down may have the only way to avoid heat stroke. Working in rubber aprons
around hot machinery wouldn’t have helped matters.
In spite of
the working conditions, button cutting was considered a good job, paying better
than many in the area. My grandfather, Ben Winland, along with many other St
Marys men made a decent living working at the factory. I can remember playing
as a child with what I took toot be strange-looking seashells my grandmother
had kept for many years. They looked like a cross between a clam shell and
Swiss cheese, full of perfectly round hole about an inch in diameter.
I never met
my grandfather, since he died before my birth, but I remember wishing I could ask
about those curious shells. I later found out that these shells were common
keepsakes in the county, along with saws and to the tools of the button trade.
Stewart of St. Marys is from another local family which sent workers to the
factory. “My father and three of my brothers worked at the button factory,” she
recalls. “I still have some of their saws and some of the shell that they cut
blanks out of.”
workers were itinerant, highly skilled floaters who traveled up and down the
rivers from the Mississippi
eastward, going where the work took them. According to Mr. Riggs, “They stayed
in one place six to eight weeks to three months, then moved on. They would
announce on Friday, ‘Well, I’m going to drag up.’ That’s what they called it
when they moved on, ‘dragging up.’ Some families came here as floater decided
to stay on in St. Marys, and the families still live here today.”
shell that provided the factory with its raw material were harvested in several
shells by hand remained common. It was possible to wade along the shore,
leading a horse-drawn wagon, and easily load shell to sell to the factory.
According to a 1975 article in the Parkersburg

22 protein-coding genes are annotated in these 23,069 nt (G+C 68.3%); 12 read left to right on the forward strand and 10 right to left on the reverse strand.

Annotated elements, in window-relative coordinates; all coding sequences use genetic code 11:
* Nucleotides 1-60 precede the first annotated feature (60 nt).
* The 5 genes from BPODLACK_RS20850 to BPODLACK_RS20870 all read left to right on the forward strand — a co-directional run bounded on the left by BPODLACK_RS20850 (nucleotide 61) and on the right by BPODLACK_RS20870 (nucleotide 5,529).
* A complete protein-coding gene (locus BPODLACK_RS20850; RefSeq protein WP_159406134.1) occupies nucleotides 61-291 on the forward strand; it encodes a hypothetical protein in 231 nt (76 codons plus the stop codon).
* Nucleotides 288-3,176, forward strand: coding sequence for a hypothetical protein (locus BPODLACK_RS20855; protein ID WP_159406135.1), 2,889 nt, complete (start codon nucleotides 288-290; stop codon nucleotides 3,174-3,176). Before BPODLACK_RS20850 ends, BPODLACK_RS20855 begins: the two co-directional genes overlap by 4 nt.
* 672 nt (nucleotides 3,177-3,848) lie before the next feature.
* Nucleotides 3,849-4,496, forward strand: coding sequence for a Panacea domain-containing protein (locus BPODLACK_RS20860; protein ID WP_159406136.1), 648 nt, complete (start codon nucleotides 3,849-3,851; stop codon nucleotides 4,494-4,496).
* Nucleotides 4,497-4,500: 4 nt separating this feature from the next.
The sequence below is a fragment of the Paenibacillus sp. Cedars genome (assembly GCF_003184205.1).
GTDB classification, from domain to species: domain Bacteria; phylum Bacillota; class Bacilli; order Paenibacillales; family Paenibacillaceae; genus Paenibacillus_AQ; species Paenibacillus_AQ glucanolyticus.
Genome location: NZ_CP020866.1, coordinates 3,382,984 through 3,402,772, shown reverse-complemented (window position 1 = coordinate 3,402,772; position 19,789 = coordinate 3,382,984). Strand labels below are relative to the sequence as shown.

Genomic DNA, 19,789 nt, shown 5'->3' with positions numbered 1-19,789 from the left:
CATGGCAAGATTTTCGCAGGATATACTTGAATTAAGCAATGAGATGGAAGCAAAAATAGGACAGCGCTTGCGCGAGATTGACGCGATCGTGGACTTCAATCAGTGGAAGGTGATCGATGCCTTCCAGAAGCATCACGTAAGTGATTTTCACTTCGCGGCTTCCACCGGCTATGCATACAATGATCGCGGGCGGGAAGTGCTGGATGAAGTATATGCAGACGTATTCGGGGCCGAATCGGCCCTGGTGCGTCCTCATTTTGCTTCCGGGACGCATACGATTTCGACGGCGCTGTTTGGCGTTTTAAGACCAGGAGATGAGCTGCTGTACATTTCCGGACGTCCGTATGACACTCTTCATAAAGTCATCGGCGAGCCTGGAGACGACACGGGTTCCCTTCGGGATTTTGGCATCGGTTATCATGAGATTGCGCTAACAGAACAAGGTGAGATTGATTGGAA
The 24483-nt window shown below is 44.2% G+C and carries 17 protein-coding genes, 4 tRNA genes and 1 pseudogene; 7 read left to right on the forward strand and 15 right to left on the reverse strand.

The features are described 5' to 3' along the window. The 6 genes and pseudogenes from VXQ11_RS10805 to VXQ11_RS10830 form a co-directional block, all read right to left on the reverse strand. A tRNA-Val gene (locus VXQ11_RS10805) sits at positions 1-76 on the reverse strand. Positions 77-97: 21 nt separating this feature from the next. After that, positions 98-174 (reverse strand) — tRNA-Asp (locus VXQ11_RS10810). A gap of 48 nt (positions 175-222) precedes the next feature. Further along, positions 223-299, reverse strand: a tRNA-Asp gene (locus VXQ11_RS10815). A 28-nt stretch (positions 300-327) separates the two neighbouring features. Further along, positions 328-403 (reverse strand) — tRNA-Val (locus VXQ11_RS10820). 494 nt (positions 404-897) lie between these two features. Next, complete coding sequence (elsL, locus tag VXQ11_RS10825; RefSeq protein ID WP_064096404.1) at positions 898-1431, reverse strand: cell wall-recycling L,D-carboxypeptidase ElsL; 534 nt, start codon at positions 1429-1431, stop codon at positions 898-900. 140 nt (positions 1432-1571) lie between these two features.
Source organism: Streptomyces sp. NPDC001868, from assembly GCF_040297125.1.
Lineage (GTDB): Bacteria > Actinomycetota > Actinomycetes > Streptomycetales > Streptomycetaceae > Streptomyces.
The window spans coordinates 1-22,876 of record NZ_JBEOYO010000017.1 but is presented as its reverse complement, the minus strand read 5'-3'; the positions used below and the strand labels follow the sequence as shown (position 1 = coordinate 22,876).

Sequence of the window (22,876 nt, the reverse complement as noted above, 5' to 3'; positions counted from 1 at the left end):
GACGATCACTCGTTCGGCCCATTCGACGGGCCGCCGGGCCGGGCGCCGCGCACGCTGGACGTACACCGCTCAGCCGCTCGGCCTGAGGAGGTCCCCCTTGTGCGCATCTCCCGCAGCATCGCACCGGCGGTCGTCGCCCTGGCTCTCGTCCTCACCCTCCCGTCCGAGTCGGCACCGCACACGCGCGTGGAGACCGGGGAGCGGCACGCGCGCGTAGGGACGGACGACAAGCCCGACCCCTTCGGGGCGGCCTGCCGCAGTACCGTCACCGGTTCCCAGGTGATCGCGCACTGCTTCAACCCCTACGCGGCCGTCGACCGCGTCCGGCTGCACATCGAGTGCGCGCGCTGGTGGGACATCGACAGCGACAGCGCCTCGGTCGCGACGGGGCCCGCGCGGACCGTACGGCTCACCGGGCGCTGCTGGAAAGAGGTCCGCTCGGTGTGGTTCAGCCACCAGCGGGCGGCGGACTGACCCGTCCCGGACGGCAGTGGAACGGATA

News, even small children once earned spending money by gathering Mussel
The Ohio River was so shallow and the water so clear in those
days that anyone with a boat or barge could use a clam hook and simply reach
down and pluck mussels off the river bottom. Wide, flat-bottomed boats were
often used for mussel collecting. They could be loaded down with people and
mussels with little danger of tipping.
ingenious method of gathering mussels employed a contraption called a “brail,”
a long metal rod or pipe fitted with intervals with long cords. On the cords
were large, blunt hooks. The brail was dragged crosswise along the river bottom
from a flat-bottom boat. The mussels, which ordinarily rested on the bottom
with their shells open, would feel the hooks catch against their shell. Sensing
danger, a mussel’s instinctive response was to close its shell, clamping down
on the hook.
the cords were covered with mussels, the rod and cords, with mussels still
tightly attached, was pulled aback up onto the boat and relieved of their load.
This operation was repeated until the boat was full.
Riggs, like many other children of the time, remembers swimming with friends
over to nearby Middle
Island. One of the larger
Ohio River islands, Middle Island
lies at the point where Middle Island Creek spills into the river. Close to the
factory, yet, removed from town, it was a good place for mussel camps. In the
summer, the camps would set up under large canvas tents. Boatloads of mussels were
brought to the island by the mussel fishermen, where they were cooked, split,
searched for pearls, and roughly cleaned.
the shells was a messy, smelly business, often performed by women and children.
The mussels were first cooked in large iron pots over open fires. After the
mussels were cooked, they were pried open and the meat picked out by hand – an
unenviable task. Thought the meat was quite edible, most was either fed to dogs
or thrown out to spoil. Parkersburg News
correspondent, Dot Griffin, in an interview with Harry “Hank” Dotson, now
deceased, said the mussel camps were “probably the city’s first introduction to
Taken by barge to a landing point
on the mainland, the shells were loaded into flatbed wagons with side rails and
delivered to the button factory, where whey were sold to the manager by weight.
Then the mussel shells were steamed in large bats near the factory for four or
five days to soften them for cutting.